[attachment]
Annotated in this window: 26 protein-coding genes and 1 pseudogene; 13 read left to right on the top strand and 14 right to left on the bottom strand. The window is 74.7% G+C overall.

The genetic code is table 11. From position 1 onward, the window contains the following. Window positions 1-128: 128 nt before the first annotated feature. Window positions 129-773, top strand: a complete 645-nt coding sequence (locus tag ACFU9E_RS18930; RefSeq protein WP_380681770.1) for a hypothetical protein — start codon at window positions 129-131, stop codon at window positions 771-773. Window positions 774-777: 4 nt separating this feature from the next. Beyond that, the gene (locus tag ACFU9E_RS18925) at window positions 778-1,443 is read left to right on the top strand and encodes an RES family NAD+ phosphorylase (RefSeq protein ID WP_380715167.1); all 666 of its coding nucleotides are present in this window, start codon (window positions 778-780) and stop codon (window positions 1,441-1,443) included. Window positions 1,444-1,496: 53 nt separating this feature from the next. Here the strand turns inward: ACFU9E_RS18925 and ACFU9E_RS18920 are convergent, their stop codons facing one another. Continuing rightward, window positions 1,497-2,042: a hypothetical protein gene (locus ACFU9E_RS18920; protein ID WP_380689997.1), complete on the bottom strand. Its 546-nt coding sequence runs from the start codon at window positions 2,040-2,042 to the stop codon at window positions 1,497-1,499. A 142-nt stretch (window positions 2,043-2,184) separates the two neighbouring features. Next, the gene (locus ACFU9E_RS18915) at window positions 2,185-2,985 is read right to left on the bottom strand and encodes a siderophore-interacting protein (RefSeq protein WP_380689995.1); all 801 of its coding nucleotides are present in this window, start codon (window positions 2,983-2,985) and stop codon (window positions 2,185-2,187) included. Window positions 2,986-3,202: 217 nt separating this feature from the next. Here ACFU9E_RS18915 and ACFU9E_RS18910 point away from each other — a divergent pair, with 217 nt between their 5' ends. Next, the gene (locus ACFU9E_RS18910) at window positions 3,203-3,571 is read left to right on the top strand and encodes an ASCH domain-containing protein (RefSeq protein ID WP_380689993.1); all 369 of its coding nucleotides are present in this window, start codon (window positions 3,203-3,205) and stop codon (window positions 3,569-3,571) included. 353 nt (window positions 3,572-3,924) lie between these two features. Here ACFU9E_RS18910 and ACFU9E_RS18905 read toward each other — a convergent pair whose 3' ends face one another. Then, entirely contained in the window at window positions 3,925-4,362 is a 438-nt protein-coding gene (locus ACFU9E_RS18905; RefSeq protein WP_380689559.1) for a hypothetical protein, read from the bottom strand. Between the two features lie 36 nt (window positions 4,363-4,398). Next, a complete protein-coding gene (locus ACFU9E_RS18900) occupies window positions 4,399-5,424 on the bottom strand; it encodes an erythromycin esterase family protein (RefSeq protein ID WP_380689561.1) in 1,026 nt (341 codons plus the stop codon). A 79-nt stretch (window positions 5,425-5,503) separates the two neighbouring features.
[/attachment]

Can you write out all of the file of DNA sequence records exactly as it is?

Annotated in this window: 26 protein-coding genes and 1 pseudogene; 13 read left to right on the top strand and 14 right to left on the bottom strand. The window is 74.7% G+C overall.

The genetic code is table 11. From position 1 onward, the window contains the following. Window positions 1-128: 128 nt before the first annotated feature. Window positions 129-773, top strand: a complete 645-nt coding sequence (locus tag ACFU9E_RS18930; RefSeq protein WP_380681770.1) for a hypothetical protein — start codon at window positions 129-131, stop codon at window positions 771-773. Window positions 774-777: 4 nt separating this feature from the next. Beyond that, the gene (locus tag ACFU9E_RS18925) at window positions 778-1,443 is read left to right on the top strand and encodes an RES family NAD+ phosphorylase (RefSeq protein ID WP_380715167.1); all 666 of its coding nucleotides are present in this window, start codon (window positions 778-780) and stop codon (window positions 1,441-1,443) included. Window positions 1,444-1,496: 53 nt separating this feature from the next. Here the strand turns inward: ACFU9E_RS18925 and ACFU9E_RS18920 are convergent, their stop codons facing one another. Continuing rightward, window positions 1,497-2,042: a hypothetical protein gene (locus ACFU9E_RS18920; protein ID WP_380689997.1), complete on the bottom strand. Its 546-nt coding sequence runs from the start codon at window positions 2,040-2,042 to the stop codon at window positions 1,497-1,499. A 142-nt stretch (window positions 2,043-2,184) separates the two neighbouring features. Next, the gene (locus ACFU9E_RS18915) at window positions 2,185-2,985 is read right to left on the bottom strand and encodes a siderophore-interacting protein (RefSeq protein WP_380689995.1); all 801 of its coding nucleotides are present in this window, start codon (window positions 2,983-2,985) and stop codon (window positions 2,185-2,187) included. Window positions 2,986-3,202: 217 nt separating this feature from the next. Here ACFU9E_RS18915 and ACFU9E_RS18910 point away from each other — a divergent pair, with 217 nt between their 5' ends. Next, the gene (locus ACFU9E_RS18910) at window positions 3,203-3,571 is read left to right on the top strand and encodes an ASCH domain-containing protein (RefSeq protein ID WP_380689993.1); all 369 of its coding nucleotides are present in this window, start codon (window positions 3,203-3,205) and stop codon (window positions 3,569-3,571) included. 353 nt (window positions 3,572-3,924) lie between these two features. Here ACFU9E_RS18910 and ACFU9E_RS18905 read toward each other — a convergent pair whose 3' ends face one another. Then, entirely contained in the window at window positions 3,925-4,362 is a 438-nt protein-coding gene (locus ACFU9E_RS18905; RefSeq protein WP_380689559.1) for a hypothetical protein, read from the bottom strand. Between the two features lie 36 nt (window positions 4,363-4,398). Next, a complete protein-coding gene (locus ACFU9E_RS18900) occupies window positions 4,399-5,424 on the bottom strand; it encodes an erythromycin esterase family protein (RefSeq protein ID WP_380689561.1) in 1,026 nt (341 codons plus the stop codon). A 79-nt stretch (window positions 5,425-5,503) separates the two neighbouring features.